Welcome to the Netrality News Roundup!
We’ve selected key articles on the latest news, developments, innovations and revelations in the colocation data center industry.
Don’t miss our bi-weekly news roundups to learn what’s going on with interconnection, peering, colocation, edge computing, and the brave new world of hybrid cloud, 5G, IoT, artificial intelligence, smart cities, virtual reality, and other technologies at the edge!
August 19, 2020
George Leopold, Enterprise AI
A coalition of western companies seeking to catch up with networking equipment leader Huawei Technologies are touting the virtues of virtualization. Advocates of a so-called “Huawei alternative” called Open Radio Access Network believe software-defined 5G radio access networks and perhaps even core infrastructure and transport have “tremendous potential” to hasten a 5G rollout while reducing development costs and seeding a western 5G ecosystem.
5G has already been deployed in trial rollouts in a number of urban centers, such as Chicago, Kansas City and Houston. However, in order to fully roll out 5G on a scale and breadth comparable to 4G, a significant commitment of money and resources is required. The sizable costs associated with widespread adoption of 5G has been a significant barrier to a full, nationwide deployment in the U.S. Initiatives such as these are a step in the right direction.
August 26, 2020
Data Center Frontier
John Hevey, Vice President of Corporate Technical Service at BCS Data Center Operations, has put forth a 5-point plan to close gaps in process, training, and resources that lead to data center outages.
Unplanned downtime in data centers can occur for many reasons: systems failures, equipment malfunction, power outages, inclement weather, natural disasters or, oftentimes, human error. It is crucial to choose data centers and colocation service providers that proactively incorporate artificial intelligence (AI) into their operations to ensure dependable service and optimal performance.
August 20, 2020
Christopher Stozzi, Data Center Knowledge
All the major tech companies have loudly proclaimed their commitment to “going green.” Microsoft promised earlier this year that it would achieve carbon neutrality by 2030. Amazon made a similar promise last year, although it gave itself until 2040. Netflix and Facebook, like others of their size, maintain sustainability reports that track the environmental impact of their operations and describe their efforts to reduce it. Renewable energy investments by data center and cloud providers, especially more sustainable cooling methods, can go a long way.
Conventional data center cooling methods simply won’t hold up under the processing demands of AI, 5G wireless, Internet of Things (IoT), and the rise of Smart Cities. New methods will be needed not only to ensure that data centers can keep up with data processing demands, but also to make data centers more sustainable.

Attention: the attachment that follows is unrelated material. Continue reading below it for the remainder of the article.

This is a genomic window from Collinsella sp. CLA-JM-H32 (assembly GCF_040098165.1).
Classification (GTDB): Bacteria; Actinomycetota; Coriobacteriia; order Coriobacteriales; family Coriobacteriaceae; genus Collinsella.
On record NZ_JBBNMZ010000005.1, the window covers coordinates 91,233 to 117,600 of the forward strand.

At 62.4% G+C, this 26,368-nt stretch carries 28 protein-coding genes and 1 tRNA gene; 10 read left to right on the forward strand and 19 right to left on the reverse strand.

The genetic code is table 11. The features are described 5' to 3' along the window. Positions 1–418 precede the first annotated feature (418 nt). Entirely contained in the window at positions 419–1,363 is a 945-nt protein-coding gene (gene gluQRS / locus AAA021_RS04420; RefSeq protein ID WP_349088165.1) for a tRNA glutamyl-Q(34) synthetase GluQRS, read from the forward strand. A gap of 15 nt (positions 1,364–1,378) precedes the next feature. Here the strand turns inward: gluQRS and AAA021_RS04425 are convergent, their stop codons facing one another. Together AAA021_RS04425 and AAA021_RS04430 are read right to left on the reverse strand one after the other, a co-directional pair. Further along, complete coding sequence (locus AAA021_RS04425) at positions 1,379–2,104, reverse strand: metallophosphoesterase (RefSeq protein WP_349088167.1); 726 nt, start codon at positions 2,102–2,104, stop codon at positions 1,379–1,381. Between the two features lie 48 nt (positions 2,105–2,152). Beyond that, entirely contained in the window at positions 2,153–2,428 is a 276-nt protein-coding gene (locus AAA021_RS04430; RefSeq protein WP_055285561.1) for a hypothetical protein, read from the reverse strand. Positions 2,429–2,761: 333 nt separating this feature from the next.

August 20, 2020
Christopher Tozzi, Data Center Knowledge
It appears that colocation vendors like Equinix and Digital Realty have concluded that if they can’t beat public cloud, they may as well join it. They are now offering networking solutions that will allow colocated infrastructure to become part of hybrid clouds. That’s a better outcome than one in which customers abandon colocation completely in favor of the public cloud due to network performance limitations within a hybrid model.
Cloud computing alone is becoming increasingly unrealistic when so many users are now working from home and cutting-edge technologies require near-instantaneous data processing and delivery. That being said, public cloud has an important place in any IT infrastructure, and will be complemented by the edge rather than replaced by it.
August 19, 2020
Rich Miller, Data Center Frontier
As edge computing takes shape, we are approaching the brink of a new phase for global Internet infrastructure. Edge computing is evolving in tiers, with opportunities in regional data hubs, cities, telecom towers and on devices. Think of it in terms of “edge, edgier and edgiest.”
Key trends include the densification of large cities, and enhancing connectivity and coverage in second-tier markets. Says one C-suite executive: “What we’re actually doing is building data centers at aggregation points. We look at locations based on population density, access to cell towers and cable head-ends.”
The ability to directly connect to core backbone routers and local carrier exchanges in major metropolitan areas is paramount to delivering the seamless service and unprecedented bandwidth users need. Diversifying availability zones by expanding into second-tier markets is not only forward-looking, but necessary as we transition to a digital-first society.